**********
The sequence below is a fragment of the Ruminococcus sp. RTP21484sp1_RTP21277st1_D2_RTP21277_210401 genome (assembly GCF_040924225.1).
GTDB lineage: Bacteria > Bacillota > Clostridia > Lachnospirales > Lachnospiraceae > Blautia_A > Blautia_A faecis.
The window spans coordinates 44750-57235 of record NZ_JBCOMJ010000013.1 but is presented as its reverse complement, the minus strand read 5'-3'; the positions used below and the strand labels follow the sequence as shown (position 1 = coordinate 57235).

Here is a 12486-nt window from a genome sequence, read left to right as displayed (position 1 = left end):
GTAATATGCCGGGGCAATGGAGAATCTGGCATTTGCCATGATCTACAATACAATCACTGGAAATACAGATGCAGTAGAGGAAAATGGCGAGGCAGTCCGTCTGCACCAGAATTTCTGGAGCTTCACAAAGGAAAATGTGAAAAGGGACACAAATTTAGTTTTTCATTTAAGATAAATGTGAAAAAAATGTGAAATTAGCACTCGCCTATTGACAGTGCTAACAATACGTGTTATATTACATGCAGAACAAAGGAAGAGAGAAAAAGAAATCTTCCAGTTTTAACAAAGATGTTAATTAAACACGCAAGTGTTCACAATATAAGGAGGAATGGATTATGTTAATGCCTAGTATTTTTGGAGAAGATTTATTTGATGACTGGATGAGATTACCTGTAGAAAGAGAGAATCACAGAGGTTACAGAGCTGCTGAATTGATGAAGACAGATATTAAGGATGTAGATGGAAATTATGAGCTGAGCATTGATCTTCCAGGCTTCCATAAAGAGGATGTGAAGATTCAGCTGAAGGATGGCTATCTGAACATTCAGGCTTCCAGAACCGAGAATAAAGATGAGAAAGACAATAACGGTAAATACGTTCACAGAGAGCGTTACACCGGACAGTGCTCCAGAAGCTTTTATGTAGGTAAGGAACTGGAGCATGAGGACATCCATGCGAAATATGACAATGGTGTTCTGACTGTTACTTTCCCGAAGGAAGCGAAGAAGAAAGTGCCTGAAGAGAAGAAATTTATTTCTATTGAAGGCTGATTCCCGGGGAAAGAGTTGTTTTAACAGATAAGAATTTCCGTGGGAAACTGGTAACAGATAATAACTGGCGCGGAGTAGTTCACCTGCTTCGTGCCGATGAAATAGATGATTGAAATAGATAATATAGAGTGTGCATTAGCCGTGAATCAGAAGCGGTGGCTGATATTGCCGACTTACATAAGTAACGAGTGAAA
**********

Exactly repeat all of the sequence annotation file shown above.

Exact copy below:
The sequence below is a fragment of the Ruminococcus sp. RTP21484sp1_RTP21277st1_D2_RTP21277_210401 genome (assembly GCF_040924225.1).
GTDB lineage: Bacteria > Bacillota > Clostridia > Lachnospirales > Lachnospiraceae > Blautia_A > Blautia_A faecis.
The window spans coordinates 44750-57235 of record NZ_JBCOMJ010000013.1 but is presented as its reverse complement, the minus strand read 5'-3'; the positions used below and the strand labels follow the sequence as shown (position 1 = coordinate 57235).

Here is a 12486-nt window from a genome sequence, read left to right as displayed (position 1 = left end):
GTAATATGCCGGGGCAATGGAGAATCTGGCATTTGCCATGATCTACAATACAATCACTGGAAATACAGATGCAGTAGAGGAAAATGGCGAGGCAGTCCGTCTGCACCAGAATTTCTGGAGCTTCACAAAGGAAAATGTGAAAAGGGACACAAATTTAGTTTTTCATTTAAGATAAATGTGAAAAAAATGTGAAATTAGCACTCGCCTATTGACAGTGCTAACAATACGTGTTATATTACATGCAGAACAAAGGAAGAGAGAAAAAGAAATCTTCCAGTTTTAACAAAGATGTTAATTAAACACGCAAGTGTTCACAATATAAGGAGGAATGGATTATGTTAATGCCTAGTATTTTTGGAGAAGATTTATTTGATGACTGGATGAGATTACCTGTAGAAAGAGAGAATCACAGAGGTTACAGAGCTGCTGAATTGATGAAGACAGATATTAAGGATGTAGATGGAAATTATGAGCTGAGCATTGATCTTCCAGGCTTCCATAAAGAGGATGTGAAGATTCAGCTGAAGGATGGCTATCTGAACATTCAGGCTTCCAGAACCGAGAATAAAGATGAGAAAGACAATAACGGTAAATACGTTCACAGAGAGCGTTACACCGGACAGTGCTCCAGAAGCTTTTATGTAGGTAAGGAACTGGAGCATGAGGACATCCATGCGAAATATGACAATGGTGTTCTGACTGTTACTTTCCCGAAGGAAGCGAAGAAGAAAGTGCCTGAAGAGAAGAAATTTATTTCTATTGAAGGCTGATTCCCGGGGAAAGAGTTGTTTTAACAGATAAGAATTTCCGTGGGAAACTGGTAACAGATAATAACTGGCGCGGAGTAGTTCACCTGCTTCGTGCCGATGAAATAGATGATTGAAATAGATAATATAGAGTGTGCATTAGCCGTGAATCAGAAGCGGTGGCTGATATTGCCGACTTACATAAGTAACGAGTGAAA